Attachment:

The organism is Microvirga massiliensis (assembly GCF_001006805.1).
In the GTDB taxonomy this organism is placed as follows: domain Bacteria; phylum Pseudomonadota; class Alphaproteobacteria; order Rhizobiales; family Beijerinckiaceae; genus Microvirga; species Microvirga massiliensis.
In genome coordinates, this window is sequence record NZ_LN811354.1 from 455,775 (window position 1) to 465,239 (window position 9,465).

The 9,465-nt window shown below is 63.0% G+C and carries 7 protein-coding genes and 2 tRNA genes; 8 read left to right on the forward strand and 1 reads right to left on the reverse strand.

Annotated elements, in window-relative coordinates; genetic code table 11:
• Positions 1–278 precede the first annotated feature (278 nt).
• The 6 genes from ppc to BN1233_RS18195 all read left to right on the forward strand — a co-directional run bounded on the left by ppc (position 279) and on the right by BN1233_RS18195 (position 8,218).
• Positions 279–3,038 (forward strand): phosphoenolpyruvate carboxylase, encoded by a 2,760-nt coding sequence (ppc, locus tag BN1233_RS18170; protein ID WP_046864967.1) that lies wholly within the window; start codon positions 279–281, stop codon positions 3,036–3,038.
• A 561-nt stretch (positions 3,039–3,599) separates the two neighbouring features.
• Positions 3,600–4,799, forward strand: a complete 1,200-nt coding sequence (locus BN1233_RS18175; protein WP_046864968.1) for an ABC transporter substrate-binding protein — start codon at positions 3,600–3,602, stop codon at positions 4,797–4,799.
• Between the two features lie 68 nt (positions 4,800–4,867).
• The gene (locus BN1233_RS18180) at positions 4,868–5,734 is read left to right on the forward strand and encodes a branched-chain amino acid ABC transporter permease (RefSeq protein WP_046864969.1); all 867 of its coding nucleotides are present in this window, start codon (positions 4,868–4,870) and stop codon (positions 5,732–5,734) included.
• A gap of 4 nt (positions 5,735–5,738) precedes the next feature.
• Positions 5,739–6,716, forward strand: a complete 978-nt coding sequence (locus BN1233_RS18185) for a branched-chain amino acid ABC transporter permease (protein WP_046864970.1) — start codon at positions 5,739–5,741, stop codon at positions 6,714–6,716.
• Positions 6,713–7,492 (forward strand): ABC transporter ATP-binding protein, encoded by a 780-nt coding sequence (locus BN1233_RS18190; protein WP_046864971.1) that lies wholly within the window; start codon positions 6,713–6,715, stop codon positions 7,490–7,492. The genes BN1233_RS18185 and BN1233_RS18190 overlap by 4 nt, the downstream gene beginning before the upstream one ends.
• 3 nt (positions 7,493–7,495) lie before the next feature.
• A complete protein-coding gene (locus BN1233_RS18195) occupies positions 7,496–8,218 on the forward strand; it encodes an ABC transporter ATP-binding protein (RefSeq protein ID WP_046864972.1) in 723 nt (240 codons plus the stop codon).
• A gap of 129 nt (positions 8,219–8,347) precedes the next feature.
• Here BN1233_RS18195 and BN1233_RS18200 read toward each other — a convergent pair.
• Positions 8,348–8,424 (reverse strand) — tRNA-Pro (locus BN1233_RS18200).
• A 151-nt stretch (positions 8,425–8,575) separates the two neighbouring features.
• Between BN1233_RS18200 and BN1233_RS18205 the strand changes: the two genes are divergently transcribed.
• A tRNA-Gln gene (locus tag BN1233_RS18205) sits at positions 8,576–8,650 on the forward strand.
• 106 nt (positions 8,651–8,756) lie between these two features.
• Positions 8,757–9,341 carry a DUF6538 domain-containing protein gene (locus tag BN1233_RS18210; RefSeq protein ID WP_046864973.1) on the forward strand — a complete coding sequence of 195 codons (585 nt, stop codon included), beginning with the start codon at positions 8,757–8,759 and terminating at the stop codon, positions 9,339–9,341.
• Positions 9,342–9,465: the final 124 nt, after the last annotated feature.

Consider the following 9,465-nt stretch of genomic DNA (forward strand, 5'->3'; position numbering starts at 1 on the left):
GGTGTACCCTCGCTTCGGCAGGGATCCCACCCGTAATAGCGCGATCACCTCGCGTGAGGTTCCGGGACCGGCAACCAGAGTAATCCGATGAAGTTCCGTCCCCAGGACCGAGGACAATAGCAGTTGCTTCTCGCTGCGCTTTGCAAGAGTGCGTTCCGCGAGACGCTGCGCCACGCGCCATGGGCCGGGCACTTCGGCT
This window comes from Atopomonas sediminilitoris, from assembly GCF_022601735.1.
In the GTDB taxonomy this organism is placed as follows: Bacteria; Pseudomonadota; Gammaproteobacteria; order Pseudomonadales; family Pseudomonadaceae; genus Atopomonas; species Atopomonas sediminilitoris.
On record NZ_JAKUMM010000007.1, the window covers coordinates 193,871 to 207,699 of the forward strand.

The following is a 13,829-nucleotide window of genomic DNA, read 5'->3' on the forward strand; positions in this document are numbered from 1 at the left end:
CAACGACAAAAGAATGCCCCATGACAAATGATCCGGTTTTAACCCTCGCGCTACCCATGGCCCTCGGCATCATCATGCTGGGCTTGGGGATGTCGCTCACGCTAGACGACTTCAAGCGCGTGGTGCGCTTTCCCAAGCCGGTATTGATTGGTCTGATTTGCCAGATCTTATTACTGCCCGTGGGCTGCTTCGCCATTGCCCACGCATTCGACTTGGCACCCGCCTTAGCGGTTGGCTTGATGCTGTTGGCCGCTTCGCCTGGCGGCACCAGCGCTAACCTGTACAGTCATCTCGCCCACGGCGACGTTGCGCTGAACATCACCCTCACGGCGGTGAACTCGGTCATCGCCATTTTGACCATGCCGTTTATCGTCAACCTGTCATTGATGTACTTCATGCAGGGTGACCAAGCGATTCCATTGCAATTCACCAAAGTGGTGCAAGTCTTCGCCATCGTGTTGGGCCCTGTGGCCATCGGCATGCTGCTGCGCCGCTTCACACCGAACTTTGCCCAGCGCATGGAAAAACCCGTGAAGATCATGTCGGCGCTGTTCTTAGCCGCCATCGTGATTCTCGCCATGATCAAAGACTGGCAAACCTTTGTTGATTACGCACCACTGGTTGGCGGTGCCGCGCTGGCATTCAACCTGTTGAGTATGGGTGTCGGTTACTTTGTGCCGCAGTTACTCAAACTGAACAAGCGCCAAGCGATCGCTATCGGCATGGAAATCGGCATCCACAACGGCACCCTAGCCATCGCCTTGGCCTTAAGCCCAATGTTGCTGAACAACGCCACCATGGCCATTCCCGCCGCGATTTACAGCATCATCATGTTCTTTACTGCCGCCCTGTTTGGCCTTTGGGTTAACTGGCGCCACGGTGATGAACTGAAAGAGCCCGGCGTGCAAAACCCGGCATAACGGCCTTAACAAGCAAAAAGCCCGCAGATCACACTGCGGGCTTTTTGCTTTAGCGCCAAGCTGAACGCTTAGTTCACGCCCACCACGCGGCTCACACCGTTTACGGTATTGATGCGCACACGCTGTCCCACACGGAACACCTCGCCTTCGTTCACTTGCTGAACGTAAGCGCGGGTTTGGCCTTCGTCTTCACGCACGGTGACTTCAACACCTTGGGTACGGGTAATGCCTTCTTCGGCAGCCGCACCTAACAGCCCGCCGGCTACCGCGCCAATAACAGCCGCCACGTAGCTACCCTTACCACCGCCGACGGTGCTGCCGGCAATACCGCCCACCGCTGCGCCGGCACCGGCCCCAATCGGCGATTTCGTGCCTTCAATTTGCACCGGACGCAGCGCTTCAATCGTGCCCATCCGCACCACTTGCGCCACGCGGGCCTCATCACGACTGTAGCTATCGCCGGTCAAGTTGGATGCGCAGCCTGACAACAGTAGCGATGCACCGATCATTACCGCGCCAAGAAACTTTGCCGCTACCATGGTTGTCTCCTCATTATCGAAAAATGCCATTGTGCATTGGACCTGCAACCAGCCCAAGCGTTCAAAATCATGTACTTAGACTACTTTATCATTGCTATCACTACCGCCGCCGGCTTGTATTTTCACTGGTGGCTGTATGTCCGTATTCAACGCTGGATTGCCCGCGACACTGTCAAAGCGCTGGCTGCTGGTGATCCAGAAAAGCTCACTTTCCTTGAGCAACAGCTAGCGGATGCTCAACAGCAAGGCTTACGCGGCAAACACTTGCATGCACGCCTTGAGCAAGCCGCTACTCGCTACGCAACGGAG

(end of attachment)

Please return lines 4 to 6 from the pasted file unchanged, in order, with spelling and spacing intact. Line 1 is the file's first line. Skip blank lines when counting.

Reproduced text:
The 9,465-nt window shown below is 63.0% G+C and carries 7 protein-coding genes and 2 tRNA genes; 8 read left to right on the forward strand and 1 reads right to left on the reverse strand.

Annotated elements, in window-relative coordinates; genetic code table 11:
• Positions 1–278 precede the first annotated feature (278 nt).